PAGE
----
There is one aspect of this story that receives little attention: Peter proposed building shelters for Jesus, Moses, and Elijah. This is a very human and common reaction. It doesn’t matter what sort of mountain-top experience it is; it could be an emotional high, it could be religious ecstasy, it could be the intensely good fellowship of a worship service, it could be a vision or some spiritual gift; we always want it to last. Have you ever attended a worship service, Bible study, or prayer meeting that went into overtime because everyone was so electrified they didn’t want it to end? So we like Peter try to build shelters for our mountaintop experiences, so they can last. However, we find that the experience doesn’t last and before long we come down the mountain into our usual emotional economy. It never lasts. We always look back on that crystal moment and sigh about how good it was and how it didn’t last. What a shame.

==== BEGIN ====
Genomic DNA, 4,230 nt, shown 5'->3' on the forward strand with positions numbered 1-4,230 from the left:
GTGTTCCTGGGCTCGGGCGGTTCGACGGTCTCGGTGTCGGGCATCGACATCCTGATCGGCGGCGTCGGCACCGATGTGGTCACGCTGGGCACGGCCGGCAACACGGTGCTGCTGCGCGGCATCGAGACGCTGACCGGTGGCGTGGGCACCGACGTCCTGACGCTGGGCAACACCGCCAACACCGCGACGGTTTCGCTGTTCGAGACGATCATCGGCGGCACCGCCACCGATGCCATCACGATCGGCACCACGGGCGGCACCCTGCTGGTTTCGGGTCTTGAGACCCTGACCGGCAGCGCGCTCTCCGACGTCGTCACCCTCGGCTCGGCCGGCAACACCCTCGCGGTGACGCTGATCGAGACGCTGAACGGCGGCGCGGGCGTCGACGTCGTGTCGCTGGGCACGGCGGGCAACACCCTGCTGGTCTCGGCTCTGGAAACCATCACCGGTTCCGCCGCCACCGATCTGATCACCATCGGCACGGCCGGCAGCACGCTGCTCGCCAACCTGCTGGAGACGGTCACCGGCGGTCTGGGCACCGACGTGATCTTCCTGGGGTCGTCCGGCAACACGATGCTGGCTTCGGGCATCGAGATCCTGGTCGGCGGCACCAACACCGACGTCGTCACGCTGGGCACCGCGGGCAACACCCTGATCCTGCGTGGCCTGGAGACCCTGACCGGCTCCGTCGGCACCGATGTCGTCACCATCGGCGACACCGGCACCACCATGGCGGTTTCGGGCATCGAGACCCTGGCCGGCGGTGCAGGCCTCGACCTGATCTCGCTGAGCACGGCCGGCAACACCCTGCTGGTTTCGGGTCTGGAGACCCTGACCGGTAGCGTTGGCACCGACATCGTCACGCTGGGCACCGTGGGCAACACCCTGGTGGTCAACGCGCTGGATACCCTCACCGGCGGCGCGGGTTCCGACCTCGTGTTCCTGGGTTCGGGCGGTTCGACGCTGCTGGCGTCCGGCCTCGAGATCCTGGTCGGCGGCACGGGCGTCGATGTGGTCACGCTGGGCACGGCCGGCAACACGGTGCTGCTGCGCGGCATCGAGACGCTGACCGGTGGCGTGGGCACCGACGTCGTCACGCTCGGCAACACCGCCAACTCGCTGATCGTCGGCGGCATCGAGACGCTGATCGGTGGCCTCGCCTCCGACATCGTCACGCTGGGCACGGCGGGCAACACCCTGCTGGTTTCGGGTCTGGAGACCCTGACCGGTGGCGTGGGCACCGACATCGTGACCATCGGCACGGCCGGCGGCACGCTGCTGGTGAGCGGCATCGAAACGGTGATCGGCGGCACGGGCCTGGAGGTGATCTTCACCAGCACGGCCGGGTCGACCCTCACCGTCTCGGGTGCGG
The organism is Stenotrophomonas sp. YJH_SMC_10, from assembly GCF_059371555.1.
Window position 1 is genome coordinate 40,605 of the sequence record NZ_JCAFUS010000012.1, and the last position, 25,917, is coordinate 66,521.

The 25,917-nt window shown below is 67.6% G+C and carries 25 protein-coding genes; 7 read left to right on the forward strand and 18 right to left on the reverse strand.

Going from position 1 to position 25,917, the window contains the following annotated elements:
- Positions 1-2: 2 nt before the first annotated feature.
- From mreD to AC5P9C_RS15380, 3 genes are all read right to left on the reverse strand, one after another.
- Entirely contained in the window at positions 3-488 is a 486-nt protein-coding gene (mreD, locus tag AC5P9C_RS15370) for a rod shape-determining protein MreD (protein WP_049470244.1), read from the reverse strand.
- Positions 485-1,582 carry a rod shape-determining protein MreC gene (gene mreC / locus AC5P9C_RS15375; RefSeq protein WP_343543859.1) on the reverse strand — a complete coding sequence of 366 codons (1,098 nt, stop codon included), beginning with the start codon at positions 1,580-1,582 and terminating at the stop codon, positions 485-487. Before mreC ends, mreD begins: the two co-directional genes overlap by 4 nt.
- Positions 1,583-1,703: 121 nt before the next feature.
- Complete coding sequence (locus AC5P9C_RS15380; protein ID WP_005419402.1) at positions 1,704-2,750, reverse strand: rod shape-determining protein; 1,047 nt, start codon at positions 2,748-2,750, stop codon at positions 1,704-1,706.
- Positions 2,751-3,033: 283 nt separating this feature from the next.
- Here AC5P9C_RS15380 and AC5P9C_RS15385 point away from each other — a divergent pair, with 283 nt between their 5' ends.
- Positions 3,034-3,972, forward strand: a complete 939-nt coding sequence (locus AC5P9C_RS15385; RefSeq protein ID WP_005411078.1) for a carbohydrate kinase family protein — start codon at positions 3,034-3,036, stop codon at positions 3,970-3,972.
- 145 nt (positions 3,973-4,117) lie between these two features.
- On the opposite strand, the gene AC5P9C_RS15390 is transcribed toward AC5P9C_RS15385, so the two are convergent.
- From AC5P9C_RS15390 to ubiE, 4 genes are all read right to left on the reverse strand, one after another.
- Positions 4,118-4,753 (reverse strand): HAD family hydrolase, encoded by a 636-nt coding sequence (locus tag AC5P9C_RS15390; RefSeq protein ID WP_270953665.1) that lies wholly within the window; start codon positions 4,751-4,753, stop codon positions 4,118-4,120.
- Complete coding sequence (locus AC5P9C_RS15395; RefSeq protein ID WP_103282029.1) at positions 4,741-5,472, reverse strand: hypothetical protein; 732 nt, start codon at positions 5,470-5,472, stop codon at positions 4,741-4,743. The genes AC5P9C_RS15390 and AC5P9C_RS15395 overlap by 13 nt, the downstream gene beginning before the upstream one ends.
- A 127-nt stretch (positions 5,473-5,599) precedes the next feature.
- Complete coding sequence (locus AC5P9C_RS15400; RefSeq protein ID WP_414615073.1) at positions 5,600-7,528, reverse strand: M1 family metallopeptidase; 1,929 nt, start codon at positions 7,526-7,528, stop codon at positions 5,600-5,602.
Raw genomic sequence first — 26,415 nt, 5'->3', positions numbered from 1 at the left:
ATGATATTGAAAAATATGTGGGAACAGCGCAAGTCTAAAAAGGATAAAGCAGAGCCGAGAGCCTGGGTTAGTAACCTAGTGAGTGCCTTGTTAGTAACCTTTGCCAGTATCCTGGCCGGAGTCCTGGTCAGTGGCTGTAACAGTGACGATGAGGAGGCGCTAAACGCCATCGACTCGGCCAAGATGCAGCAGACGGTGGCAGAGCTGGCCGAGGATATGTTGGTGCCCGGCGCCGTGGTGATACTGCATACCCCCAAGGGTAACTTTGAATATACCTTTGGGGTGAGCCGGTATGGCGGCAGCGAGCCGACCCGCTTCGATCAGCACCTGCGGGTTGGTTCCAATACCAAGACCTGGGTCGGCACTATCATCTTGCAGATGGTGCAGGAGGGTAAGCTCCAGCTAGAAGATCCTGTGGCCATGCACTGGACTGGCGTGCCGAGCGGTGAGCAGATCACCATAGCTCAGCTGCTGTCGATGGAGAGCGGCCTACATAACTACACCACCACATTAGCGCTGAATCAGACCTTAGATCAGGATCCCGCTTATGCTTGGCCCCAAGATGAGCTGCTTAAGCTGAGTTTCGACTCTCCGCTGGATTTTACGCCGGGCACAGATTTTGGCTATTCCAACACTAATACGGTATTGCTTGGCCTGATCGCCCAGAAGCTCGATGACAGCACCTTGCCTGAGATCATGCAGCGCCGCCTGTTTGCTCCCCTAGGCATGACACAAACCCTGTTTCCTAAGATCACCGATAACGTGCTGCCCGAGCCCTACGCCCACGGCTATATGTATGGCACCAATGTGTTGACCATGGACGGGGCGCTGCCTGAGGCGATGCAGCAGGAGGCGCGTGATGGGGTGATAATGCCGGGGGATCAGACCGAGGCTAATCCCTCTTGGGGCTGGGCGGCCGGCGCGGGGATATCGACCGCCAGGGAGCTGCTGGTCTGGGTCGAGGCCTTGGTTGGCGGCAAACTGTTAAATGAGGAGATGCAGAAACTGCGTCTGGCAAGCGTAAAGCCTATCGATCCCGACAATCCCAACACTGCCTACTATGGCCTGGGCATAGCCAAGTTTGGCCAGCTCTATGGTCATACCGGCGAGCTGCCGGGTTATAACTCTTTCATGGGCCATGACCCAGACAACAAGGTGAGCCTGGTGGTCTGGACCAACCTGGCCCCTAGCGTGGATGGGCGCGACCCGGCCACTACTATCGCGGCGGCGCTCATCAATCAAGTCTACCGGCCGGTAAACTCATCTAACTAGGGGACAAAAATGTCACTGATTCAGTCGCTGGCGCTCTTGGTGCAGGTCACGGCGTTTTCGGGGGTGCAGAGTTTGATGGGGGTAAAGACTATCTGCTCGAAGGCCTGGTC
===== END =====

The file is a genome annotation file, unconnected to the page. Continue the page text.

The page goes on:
The voice from heaven told them to listen to Jesus, and after Moses and Elijah disappeared, Jesus led them back down the mountain into the world. Notice that this mountaintop experience didn’t last, either. It didn’t last, not because it wasn’t genuine enough, not because Peter, James, and John weren’t spiritual enough, but because Jesus led them down the mountain! How else could they obey the voice if they didn’t return to the world? What good would it have done us today if these three apostles got stuck on the mountaintop and died in their ecstasy?
So don’t regret the emotional letdown after your mountaintop experiences. They don’t end because of your shortcomings, but because God leads you down the mountain and back into the world to put the experience to practical use.